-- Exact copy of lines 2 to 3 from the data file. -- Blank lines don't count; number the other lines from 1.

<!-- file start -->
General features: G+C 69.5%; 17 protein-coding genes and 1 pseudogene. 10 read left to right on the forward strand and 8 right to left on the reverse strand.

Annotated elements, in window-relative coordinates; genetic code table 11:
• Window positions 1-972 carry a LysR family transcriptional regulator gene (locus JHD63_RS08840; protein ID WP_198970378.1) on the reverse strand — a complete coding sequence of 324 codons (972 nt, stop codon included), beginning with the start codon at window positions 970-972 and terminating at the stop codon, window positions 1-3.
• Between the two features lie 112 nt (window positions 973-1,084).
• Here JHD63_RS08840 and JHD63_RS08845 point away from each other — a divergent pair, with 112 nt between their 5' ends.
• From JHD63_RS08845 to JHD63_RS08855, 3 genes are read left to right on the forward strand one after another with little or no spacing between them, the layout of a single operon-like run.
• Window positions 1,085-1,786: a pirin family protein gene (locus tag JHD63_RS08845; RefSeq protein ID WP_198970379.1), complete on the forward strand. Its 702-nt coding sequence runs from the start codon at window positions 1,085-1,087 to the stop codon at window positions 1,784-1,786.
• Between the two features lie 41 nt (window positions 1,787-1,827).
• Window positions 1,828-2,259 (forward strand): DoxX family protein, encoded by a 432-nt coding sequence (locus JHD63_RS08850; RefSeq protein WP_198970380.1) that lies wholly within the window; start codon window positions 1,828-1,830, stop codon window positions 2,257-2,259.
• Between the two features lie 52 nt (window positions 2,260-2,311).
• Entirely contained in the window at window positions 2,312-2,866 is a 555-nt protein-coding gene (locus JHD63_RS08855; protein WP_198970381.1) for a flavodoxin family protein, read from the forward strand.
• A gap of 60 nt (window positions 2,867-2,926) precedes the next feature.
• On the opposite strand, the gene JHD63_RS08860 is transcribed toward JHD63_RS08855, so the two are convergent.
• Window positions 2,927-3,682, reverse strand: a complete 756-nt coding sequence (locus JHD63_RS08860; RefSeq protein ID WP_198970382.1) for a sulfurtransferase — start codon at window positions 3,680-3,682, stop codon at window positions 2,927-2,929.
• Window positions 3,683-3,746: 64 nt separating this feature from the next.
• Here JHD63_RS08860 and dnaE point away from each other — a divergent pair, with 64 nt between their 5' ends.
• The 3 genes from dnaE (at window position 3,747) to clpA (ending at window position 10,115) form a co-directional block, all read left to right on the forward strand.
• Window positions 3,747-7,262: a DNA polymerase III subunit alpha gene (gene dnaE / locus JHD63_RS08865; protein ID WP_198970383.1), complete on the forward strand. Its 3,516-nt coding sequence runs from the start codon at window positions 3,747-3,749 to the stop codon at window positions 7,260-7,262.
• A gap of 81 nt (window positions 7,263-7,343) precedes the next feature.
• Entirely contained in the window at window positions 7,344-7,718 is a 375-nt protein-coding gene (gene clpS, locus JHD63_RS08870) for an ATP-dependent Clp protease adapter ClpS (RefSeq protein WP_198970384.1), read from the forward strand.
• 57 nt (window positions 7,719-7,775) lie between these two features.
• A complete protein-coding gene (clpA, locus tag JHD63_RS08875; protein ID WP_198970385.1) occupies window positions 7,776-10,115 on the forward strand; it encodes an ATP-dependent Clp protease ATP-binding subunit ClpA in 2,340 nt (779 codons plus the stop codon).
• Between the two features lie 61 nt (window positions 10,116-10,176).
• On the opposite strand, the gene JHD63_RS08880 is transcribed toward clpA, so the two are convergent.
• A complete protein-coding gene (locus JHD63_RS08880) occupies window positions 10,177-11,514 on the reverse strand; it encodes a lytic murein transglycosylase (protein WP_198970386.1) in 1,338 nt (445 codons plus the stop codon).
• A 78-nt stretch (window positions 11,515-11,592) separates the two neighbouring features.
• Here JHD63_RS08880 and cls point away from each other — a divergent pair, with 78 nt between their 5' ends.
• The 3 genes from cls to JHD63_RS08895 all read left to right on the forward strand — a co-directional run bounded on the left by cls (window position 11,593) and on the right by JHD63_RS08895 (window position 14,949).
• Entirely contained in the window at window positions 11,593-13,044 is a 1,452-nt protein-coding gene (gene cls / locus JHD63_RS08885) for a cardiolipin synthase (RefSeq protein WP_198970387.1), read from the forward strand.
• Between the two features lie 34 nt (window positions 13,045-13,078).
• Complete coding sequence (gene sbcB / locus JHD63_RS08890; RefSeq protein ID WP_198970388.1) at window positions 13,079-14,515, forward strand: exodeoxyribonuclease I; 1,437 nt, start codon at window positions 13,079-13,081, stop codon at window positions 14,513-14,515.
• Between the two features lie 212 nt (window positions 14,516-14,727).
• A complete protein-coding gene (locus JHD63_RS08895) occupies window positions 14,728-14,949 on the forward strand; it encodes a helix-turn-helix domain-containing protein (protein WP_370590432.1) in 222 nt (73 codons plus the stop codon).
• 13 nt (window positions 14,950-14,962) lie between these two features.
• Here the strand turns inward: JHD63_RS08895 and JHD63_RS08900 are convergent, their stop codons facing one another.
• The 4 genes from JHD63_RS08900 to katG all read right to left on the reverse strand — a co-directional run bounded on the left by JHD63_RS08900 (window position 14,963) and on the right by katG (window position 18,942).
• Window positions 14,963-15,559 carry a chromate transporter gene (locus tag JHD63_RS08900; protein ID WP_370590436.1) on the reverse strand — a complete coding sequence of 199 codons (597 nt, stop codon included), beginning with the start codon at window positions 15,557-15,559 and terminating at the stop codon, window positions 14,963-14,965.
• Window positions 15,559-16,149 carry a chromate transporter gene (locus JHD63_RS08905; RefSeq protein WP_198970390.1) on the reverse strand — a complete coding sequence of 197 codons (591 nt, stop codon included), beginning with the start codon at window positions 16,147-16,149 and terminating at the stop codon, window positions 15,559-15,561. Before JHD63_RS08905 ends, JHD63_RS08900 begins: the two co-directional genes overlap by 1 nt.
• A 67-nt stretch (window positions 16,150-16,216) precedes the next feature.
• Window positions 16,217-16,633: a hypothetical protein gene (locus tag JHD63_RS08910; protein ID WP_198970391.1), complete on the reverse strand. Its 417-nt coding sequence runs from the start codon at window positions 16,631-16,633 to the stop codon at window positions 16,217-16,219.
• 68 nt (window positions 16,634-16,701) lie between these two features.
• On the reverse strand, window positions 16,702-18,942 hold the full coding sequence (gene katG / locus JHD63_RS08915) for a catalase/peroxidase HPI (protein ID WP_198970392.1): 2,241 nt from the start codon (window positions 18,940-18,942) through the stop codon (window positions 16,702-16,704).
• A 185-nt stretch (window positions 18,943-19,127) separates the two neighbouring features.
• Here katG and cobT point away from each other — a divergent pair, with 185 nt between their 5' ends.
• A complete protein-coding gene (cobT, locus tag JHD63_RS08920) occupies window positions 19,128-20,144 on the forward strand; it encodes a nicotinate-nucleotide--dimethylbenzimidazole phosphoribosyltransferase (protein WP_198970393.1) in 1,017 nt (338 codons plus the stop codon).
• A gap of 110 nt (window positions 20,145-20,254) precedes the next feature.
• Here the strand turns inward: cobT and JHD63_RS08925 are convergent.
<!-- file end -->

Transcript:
Annotated elements, in window-relative coordinates; genetic code table 11:
• Window positions 1-972 carry a LysR family transcriptional regulator gene (locus JHD63_RS08840; protein ID WP_198970378.1) on the reverse strand — a complete coding sequence of 324 codons (972 nt, stop codon included), beginning with the start codon at window positions 970-972 and terminating at the stop codon, window positions 1-3.